# University Arithmetic: Embracing the Science of Numbers, and General Rules for Their Application (Google eBook)

A.S. Barnes & Company, 1867 - Arithmetic - 466 pages

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### Contents

 Definitions 13 Formation and Nature of Numbers 24 Reduction 3034 30 Subtraction 4454 44 Multiplication 5468 54 Division 6887 68 Practice 8790 87 Applications in the Four Rules 94103 94
 Double Rule of Three 221225 221 PAGB 230 Profit and Loss 237241 237 Interest 245253 245 Partial Payments 253256 253 Discount 260261 260 Stocks 267272 267 Insurance 273275 273

### Popular passages

Page 177 - To multiply a decimal by 10, 100, 1000, &c., remove the decimal point as many places to the right as there are ciphers in the multiplier ; and if there be not places enough in the number, annex ciphers.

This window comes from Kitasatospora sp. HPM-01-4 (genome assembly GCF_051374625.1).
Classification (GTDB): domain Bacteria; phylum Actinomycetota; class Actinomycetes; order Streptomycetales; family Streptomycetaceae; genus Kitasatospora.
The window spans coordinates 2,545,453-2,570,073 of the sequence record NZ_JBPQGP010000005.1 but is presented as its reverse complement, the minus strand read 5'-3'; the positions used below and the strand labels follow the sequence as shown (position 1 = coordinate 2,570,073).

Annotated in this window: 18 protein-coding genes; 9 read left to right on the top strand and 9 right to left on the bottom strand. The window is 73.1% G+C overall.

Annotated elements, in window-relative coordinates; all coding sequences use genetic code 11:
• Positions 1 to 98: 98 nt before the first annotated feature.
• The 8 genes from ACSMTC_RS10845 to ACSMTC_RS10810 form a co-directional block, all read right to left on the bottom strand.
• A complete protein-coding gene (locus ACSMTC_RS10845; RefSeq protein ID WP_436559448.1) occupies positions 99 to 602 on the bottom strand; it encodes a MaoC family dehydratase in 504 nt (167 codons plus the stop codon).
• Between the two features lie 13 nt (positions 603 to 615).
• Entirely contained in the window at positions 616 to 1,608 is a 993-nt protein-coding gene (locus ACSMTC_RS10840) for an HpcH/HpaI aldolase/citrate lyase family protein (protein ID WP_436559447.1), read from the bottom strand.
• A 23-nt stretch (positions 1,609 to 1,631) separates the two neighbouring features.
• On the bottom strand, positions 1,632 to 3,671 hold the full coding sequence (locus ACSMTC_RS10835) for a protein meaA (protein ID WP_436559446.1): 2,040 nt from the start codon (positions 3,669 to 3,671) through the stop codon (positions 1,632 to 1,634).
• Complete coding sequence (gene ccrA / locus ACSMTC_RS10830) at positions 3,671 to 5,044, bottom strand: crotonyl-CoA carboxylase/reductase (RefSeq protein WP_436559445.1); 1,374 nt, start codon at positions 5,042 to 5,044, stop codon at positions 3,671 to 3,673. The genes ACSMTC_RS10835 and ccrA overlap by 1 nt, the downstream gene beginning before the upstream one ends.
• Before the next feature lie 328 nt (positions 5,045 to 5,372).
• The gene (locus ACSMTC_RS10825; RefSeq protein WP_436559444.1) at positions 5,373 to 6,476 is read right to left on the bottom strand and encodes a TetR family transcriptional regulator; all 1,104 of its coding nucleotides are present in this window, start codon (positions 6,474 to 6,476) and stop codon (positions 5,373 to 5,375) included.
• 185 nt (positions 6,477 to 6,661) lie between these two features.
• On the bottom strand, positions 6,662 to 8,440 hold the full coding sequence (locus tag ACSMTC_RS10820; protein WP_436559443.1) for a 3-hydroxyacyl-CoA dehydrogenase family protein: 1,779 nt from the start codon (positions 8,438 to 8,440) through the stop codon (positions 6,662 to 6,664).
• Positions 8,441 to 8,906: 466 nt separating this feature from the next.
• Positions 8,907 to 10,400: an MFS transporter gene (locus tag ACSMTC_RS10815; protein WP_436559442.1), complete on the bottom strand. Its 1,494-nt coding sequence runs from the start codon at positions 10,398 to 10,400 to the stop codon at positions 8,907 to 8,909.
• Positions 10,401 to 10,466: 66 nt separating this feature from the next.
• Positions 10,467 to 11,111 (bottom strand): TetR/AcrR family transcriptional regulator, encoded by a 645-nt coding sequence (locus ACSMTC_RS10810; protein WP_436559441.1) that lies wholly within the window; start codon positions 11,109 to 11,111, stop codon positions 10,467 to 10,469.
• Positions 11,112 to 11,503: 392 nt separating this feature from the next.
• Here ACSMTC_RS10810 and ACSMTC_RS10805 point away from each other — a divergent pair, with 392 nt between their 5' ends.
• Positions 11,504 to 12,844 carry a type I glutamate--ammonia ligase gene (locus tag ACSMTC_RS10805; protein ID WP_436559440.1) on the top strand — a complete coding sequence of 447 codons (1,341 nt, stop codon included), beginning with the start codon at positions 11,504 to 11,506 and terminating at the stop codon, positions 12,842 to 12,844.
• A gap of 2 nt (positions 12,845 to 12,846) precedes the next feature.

Page 215 - Then multiply the second and third terms together, and divide the product by the first term: the quotient will be the fourth term, or answer.
Page 145 - Multiply the numerators together for a new numerator, and the denominators together for a new denominator.
Page 113 - Divide the less number by the remainder, the last divisor by the last remainder, and so on, till nothing remains. The last divisor will be the greatest common divisor sought.
Page 109 - The Least Common Multiple of two or more numbers is the least number which is a multiple of each of them; thus, 12 is the least common multiple of 2, 3, and 4.
Page 326 - Multiply the divisor, thus increased, by the last figure of the root; subtract the product from the dividend, and to the remainder bring down the next period for a new dividend. 5. Double the whole root already found for a new divisor, and continue the operation as before, until all the periods are brought down.
Page 280 - RULE. Divide the given sum by the amount of \$1. for the given rate and time ; and the quotient will be the present worth.
Page 389 - The power is to the weight, as the height of the plane is to its length.
Page 324 - THE SQUARE ROOT of a number is one of its two equal factors.
Page 373 - A circle is a plane figure bounded by a curved line, every point of which is equally distant from a point within called the center.